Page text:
Edgefield Secondary a trailblazer in putting Normal and Express students in same class

The Ministry of Education has announced that secondary schools will do away with the Normal and Express streams. The Straits Times visits two schools that have reshaped their classes so that students from different streams can mingle.
Edgefield Secondary School took the pioneering step of reshaping its form classes so that students - no matter their stream - can build friendships with each other.
Edgefield Secondary School took the pioneering step of reshaping its form classes so that students - no matter their stream - can build friendships with each other.ST PHOTO: KHALID BABA

SINGAPORE - With the Ministry of Education's (MOE) removal of the Normal stream label, more classes in future may not be organised along academic tracks.

Education Minister Ong Ye Kung cited on Tuesday (March 5) the example of Edgefield Secondary School, which took the pioneering step of reshaping its form classes so that students - no matter their stream - can build friendships with each other.

Since January 2019, each Secondary 1 class is made up of students from different streams. They take about half of their lessons, such as physical education, art and music, together while for academic subjects like mathematics and science, they break into groups by their assigned streams: Express, Normal (Academic) and Normal (Technical).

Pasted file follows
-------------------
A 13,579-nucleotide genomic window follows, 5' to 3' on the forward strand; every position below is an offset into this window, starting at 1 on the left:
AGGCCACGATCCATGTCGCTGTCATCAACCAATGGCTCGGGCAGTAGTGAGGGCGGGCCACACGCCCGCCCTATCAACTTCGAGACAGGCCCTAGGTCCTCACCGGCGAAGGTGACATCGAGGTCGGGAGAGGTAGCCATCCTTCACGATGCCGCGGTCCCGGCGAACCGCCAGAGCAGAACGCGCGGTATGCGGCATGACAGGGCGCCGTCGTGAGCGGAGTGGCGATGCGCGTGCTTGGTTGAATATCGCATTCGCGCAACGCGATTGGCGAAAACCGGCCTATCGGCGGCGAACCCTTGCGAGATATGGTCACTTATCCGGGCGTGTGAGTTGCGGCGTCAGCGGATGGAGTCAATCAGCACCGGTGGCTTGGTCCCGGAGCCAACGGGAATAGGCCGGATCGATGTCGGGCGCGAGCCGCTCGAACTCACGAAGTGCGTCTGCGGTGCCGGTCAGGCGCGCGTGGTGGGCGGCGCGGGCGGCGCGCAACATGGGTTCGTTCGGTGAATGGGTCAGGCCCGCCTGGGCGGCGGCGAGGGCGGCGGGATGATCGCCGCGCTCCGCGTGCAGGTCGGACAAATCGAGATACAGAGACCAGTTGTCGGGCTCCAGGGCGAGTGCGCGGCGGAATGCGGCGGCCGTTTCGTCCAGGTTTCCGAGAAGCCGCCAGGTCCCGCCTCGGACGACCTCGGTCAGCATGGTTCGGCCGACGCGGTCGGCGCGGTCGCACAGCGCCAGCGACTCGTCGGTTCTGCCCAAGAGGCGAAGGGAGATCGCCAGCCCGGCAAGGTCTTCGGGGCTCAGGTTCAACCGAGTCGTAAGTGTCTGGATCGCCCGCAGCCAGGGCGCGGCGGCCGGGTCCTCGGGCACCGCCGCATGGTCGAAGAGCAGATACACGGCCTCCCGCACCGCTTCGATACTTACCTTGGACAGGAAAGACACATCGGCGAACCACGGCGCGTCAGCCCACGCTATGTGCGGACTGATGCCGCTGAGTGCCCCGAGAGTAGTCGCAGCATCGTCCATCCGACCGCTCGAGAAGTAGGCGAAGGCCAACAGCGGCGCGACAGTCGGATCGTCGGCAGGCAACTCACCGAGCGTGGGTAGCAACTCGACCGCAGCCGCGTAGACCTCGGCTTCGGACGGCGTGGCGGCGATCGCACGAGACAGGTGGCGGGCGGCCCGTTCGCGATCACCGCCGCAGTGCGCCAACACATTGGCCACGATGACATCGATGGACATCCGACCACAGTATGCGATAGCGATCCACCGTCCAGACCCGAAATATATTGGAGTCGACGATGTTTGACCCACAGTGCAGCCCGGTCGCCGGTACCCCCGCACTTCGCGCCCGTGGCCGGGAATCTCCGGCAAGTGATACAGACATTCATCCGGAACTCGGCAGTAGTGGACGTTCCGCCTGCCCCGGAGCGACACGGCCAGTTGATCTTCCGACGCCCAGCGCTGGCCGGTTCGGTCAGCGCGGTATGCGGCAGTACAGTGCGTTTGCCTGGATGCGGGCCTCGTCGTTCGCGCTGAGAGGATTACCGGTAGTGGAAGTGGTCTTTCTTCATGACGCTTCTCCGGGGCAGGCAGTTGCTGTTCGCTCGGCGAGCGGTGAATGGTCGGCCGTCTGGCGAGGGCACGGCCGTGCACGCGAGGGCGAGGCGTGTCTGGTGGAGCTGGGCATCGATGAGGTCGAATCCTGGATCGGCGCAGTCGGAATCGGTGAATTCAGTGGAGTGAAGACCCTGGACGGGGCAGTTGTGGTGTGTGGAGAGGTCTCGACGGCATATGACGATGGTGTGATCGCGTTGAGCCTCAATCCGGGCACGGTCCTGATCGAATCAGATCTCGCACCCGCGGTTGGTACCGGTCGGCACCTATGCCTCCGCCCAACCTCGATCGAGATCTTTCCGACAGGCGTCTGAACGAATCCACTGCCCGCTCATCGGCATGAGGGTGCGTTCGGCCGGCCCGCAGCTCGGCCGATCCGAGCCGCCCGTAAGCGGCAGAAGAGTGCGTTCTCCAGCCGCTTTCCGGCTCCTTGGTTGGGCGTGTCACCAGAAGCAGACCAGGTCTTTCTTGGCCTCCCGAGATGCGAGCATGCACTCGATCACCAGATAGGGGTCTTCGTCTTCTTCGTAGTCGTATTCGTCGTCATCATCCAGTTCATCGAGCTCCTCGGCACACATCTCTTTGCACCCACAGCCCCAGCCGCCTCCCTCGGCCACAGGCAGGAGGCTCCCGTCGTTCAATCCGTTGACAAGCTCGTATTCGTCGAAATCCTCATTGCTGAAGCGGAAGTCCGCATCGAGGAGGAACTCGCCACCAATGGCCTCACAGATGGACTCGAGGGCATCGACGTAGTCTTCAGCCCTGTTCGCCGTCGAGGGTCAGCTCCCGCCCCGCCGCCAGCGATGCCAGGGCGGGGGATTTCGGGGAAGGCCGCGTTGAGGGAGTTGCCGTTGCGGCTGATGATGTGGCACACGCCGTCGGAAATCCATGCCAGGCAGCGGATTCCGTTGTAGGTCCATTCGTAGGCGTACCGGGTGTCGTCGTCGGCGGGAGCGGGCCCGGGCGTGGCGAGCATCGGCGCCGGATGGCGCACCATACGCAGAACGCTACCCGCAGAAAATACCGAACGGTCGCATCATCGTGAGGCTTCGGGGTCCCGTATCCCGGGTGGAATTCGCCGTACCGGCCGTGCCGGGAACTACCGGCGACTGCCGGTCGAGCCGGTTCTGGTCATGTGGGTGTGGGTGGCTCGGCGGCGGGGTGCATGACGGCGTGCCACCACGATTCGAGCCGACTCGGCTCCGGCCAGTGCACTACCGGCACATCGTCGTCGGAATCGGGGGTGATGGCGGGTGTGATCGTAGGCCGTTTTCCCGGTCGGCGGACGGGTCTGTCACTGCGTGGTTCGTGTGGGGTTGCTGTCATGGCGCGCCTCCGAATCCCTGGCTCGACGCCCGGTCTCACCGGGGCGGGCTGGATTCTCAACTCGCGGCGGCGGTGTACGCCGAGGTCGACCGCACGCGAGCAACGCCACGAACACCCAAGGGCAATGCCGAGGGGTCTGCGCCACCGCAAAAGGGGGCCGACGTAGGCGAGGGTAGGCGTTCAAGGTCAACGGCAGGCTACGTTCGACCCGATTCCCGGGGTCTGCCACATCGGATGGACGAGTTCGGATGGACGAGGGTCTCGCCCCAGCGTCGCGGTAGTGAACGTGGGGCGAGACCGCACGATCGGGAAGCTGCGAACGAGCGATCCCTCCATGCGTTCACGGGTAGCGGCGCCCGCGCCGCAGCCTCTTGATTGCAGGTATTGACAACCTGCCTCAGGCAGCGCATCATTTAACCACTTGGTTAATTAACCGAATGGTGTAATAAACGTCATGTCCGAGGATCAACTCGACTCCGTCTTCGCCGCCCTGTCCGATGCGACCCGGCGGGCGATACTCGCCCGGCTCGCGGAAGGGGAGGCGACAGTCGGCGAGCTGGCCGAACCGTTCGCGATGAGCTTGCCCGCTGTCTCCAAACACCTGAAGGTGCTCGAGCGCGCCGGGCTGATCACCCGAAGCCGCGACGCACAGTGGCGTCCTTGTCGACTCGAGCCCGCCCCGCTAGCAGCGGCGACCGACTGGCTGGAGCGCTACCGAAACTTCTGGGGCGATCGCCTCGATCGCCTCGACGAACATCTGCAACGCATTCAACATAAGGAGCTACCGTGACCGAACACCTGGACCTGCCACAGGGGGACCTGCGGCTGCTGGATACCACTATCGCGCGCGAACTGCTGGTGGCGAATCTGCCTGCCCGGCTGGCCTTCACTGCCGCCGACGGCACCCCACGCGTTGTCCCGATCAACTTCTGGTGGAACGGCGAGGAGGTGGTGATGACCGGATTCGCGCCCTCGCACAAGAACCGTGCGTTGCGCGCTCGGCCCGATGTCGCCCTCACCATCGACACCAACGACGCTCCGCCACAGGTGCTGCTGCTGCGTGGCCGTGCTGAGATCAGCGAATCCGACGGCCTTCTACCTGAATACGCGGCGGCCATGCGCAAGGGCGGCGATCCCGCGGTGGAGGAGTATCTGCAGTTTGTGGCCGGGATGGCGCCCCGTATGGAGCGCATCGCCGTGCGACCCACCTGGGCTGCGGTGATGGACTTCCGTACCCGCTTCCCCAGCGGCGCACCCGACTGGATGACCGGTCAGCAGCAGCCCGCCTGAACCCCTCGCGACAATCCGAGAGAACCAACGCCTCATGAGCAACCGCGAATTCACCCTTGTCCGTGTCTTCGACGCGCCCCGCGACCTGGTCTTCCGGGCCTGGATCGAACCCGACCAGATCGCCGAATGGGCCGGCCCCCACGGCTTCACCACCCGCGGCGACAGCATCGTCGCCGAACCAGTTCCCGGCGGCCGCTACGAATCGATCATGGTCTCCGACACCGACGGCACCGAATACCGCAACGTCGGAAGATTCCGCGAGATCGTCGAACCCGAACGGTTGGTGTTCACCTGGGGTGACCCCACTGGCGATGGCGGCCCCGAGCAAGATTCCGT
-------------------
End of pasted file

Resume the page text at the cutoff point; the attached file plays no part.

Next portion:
Mr Ong said most students told him they were happy with their new classes and their parents felt the arrangement was better.

But he also heard from the school's principal, Mr Lee Peck Ping, that a handful of parents were concerned the new approach might slow down learning in class.

"To reassure them, Peck Ping painstakingly explained how subject-based banding works, what students are learning together as a form class, and how classes for academic subjects are still banded based on the learning abilities of the students," he said.

"He told me a very small number of parents were still worried and felt that had they known, they would not have sent their child to Edgefield," he said, adding that he understood their concerns.

"But Edgefield Secondary was making the right trade-off to develop students both academically and socially. It was in its own way taking the lead in reshaping our existing culture for the better," Mr Ong said.


By 2024, more schools will adopt such innovative ways of organising their form classes.

In an interview with The Straits Times, Mr Lee said he decided to reorganise Edgefield's classes after implementing subject-based banding last year.

Under the scheme, close to 60 per cent of the school's Secondary 1 and 2 students from the Normal (Academic) stream take at least one Express level subject. Nearly all of its Normal (Technical) students take at least one higher-level subject.

Mr Lee said the school wanted to explore ways to help students interact more naturally.